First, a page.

7. PS You can freeze the cooked, cooled mince pies in their trays (just wrap the lot in cling film) or in a plastic container. Just reheat them in a hot oven straight from the freezer.


What pastry are mince pies made from?

Traditionally shortcrust pastry. However if you prefer the flakiness of puff pastry then this works beautifully well in mince pie recipes, too. To make gluten-free mince pies, simply switch in gluten-free plain flour when you make the pastry from scratch.

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Perfect mince pies: Jamie Oliver

© 2024 Jamie Oliver Enterprises Limited

© 2024 Jamie Oliver Enterprises Limited

Perfect Mince Pies | Fruit Recipes | Jamie Oliver Recipes (2024)


What is the filling in mince pies made of? ›

A mince pie (also mincemeat pie in North America, and fruit mince pie in Australia and New Zealand) is a sweet pie of English origin filled with mincemeat, being a mixture of fruit, spices and suet. The pies are traditionally served during the Christmas season in much of the English-speaking world.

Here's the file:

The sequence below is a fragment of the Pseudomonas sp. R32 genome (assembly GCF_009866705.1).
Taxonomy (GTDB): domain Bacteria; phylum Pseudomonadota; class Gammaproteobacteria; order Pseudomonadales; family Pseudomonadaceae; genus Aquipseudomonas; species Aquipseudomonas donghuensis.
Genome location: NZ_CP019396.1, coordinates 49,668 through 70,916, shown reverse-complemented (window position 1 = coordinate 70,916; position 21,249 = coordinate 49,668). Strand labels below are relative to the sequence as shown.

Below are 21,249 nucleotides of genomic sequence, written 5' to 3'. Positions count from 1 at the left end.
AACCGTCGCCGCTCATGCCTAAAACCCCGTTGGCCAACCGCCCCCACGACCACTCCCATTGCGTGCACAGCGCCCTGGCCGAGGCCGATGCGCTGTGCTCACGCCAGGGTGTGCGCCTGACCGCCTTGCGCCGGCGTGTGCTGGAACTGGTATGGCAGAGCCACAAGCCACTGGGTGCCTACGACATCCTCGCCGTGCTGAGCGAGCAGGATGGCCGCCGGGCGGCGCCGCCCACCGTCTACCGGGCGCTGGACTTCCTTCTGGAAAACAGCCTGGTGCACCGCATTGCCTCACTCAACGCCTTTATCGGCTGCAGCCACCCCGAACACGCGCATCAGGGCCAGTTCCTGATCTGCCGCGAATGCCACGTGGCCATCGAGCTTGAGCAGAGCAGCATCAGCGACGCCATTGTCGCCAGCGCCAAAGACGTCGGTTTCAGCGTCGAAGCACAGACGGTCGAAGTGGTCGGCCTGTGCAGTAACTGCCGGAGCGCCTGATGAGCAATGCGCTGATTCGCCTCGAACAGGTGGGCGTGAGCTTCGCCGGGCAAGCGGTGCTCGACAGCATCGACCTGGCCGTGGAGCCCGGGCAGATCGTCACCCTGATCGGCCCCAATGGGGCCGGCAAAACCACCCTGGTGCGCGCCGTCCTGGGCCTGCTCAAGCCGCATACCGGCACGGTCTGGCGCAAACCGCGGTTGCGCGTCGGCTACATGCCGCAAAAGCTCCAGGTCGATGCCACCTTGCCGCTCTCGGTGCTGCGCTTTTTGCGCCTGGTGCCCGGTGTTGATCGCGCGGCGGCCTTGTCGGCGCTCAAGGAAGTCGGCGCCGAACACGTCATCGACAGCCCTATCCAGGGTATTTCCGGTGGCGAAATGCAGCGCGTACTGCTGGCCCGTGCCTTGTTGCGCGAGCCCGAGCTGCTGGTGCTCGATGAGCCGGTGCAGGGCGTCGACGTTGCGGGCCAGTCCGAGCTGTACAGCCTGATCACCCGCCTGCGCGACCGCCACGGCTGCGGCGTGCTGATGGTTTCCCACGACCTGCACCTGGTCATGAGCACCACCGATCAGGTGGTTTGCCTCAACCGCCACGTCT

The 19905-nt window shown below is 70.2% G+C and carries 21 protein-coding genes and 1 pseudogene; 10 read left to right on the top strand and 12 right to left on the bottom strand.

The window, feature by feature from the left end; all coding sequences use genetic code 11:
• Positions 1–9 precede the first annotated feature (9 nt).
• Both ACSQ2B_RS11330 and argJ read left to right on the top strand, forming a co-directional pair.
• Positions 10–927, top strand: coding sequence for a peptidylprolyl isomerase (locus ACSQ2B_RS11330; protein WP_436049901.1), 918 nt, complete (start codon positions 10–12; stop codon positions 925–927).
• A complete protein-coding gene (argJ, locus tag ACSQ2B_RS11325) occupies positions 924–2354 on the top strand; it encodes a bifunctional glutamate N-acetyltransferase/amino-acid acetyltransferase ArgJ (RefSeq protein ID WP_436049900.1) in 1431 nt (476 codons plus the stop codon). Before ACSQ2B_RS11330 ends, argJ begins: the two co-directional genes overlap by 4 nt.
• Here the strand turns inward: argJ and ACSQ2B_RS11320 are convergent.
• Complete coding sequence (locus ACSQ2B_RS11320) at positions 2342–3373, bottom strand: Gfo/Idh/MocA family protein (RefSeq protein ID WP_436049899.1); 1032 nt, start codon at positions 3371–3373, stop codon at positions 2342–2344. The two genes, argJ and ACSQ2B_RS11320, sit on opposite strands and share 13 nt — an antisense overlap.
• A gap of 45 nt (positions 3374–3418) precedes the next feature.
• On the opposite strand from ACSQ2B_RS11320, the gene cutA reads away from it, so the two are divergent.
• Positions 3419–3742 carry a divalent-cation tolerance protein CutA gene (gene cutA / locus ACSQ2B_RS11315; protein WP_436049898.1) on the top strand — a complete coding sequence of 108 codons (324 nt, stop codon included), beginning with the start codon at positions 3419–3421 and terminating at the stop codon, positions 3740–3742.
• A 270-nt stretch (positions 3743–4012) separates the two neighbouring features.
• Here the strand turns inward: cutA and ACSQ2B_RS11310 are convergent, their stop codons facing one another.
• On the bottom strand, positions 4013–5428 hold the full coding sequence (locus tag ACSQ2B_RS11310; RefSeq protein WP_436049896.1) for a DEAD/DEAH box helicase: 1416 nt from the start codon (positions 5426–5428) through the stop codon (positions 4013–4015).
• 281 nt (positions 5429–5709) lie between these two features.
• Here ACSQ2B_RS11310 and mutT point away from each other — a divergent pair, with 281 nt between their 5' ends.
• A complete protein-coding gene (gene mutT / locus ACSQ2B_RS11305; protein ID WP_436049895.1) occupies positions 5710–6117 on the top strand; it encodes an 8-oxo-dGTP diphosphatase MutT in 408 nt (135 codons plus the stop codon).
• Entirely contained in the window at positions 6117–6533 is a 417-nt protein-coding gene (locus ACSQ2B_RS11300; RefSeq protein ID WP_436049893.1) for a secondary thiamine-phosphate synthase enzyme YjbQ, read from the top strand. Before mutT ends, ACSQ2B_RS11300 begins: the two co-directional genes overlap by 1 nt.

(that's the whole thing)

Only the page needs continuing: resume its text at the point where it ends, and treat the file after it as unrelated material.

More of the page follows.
How to pimp up mincemeat? ›

I like to pimp up my mincemeat with a couple of extras though – a little apple adds some extra juiciness, and some dried cranberries for a modern (& tasty!) touch.

Why should you stir mincemeat clockwise when making mince pies? ›

Traditions, folklore and superstitions

Stirring the mincemeat was quite an event, and English tradition dictates that it should only be stirred clockwise. Stirring the mincemeat anti-clockwise would lead to bad luck and poor fortune in the coming 12 months.

What is the difference between mince pie and mincemeat pie? ›

We all love munching on mince pies but have you ever wondered why their filling is called 'mincemeat' even though there's no meat in it? This is because long ago mince pies actually did have meat in them. They went by different names like 'mutton pie,' 'shrid pie,' or 'Christmas pie. '

What were Victorian mince pies made from? ›

Ingredients included dried fruits like raisins prunes and figs, lamb or mutton (representing the shepherds) and spices like cinnamon, cloves and nutmeg (for the Wise Men). By late Victorian England, mince pies ceased to contain meat and had all fruit fillings (with suet). This sweetmeat pie is one we eat today.

What did mince pies used to be called? ›

Mince pies were always a festive pie and eaten around Christmas time. Other names for mince pies include 'mutton pie', 'shrid pie' and 'Christmas pie. ' What has changed dramatically is the mince pie recipe, having begun as savoury pies filled with minced meat, suet, dried fruits, spices cloves and nutmeg.

Why is mincemeat so expensive? ›